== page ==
Fraud – Duty of state commission  - Insured B  - It has been stated that the insured had taken treatment in Ghaziabad impersonating himself as R and enjoyed the benefits under the Central Government Health Scheme (CGHS) in the name of R -   The information obtained under the Right to Information Act reveals that R was a constable in Delhi Police and was suffering from neck problem only -   The State Commission should have examined the relevant medical record available at the places, where the treatment was taken in order to find out whether it was B, who had taken the treatment or it was R -   It is, therefore, necessary that the matter be thrashed out in detail to bring out, whether there has been an act of fraud on the part of the insured.  It is evident from the facts recorded above that the order of the State Commission has not taken into account the crucial issue involved in the matter and decided the case, based on technical aspects only.  The order passed by the State Commission is, therefore, perverse in the eyes of law and the same is hereby set aside.   NCDRC ON LIFE INSURANCE 2017 ...73

Free Look Period  -  Request for cancellation and refund of the premium paid was sent after the free look period, as such the policy could not be cancelled as per the IRDA regulations and also as per the terms of the policy contract.   NCDRC ON LIFE INSURANCE 2017 ...120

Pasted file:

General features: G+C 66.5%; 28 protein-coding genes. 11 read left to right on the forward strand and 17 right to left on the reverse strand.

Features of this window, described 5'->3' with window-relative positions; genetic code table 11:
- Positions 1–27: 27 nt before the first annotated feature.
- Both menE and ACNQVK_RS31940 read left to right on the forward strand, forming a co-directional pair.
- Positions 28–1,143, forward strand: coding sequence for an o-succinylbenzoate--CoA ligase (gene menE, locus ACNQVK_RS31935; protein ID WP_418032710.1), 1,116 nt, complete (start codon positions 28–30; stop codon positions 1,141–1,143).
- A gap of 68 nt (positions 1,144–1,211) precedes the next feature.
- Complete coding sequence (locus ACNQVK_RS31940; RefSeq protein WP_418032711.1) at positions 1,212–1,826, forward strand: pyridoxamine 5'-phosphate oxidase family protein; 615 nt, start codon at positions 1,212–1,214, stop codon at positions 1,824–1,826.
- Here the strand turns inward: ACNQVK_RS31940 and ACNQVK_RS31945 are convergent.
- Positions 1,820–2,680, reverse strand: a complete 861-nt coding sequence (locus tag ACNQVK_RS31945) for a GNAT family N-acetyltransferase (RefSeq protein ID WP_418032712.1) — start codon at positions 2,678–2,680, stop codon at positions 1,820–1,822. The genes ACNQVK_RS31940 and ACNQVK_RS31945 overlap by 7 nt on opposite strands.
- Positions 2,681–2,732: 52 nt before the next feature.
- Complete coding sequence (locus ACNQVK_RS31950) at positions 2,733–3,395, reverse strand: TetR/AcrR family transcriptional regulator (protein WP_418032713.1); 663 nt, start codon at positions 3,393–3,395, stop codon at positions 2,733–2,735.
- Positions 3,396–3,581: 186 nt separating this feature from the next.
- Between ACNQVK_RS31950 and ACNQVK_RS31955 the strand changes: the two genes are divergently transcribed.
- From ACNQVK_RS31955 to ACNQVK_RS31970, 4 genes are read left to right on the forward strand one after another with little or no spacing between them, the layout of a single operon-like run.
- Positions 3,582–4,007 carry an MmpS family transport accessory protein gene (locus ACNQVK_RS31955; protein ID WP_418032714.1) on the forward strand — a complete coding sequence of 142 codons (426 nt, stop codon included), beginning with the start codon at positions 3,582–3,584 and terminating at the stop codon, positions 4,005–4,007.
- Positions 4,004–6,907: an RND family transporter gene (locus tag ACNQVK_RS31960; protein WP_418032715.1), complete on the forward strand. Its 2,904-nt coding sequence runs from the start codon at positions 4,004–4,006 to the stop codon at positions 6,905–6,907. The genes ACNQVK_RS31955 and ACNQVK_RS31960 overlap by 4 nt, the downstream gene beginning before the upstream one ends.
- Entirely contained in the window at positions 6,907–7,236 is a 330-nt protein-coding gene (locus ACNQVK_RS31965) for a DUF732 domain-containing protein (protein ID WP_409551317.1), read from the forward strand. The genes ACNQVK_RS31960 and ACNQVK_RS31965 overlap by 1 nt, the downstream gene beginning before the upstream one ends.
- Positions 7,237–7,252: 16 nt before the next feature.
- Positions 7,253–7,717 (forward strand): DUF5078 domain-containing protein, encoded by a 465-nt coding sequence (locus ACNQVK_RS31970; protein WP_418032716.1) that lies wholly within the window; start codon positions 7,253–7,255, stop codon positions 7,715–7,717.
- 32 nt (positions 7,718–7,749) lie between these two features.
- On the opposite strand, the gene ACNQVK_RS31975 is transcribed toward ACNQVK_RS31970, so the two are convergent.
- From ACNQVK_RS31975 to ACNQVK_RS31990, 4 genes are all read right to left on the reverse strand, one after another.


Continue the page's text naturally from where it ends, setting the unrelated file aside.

Insurance Act, Section 45  - Material fact - Suffering from diabetes, hypertension etc. and getting treatment for ARF was a material fact which must be within the knowledge of the deceased policy holder -  It was, therefore, the bound duty of the deceased to have disclosed these facts and for his failure to do so, he cannot take advantage of section 45 of Insurance Act, on the ground that the death took place after two years of obtaining the policy in question -  Even after the lapse of two years of taking the policy, it was necessary to disclose information about the material facts before the Insurance Company.    NCDRC ON LIFE INSURANCE 2017 ...95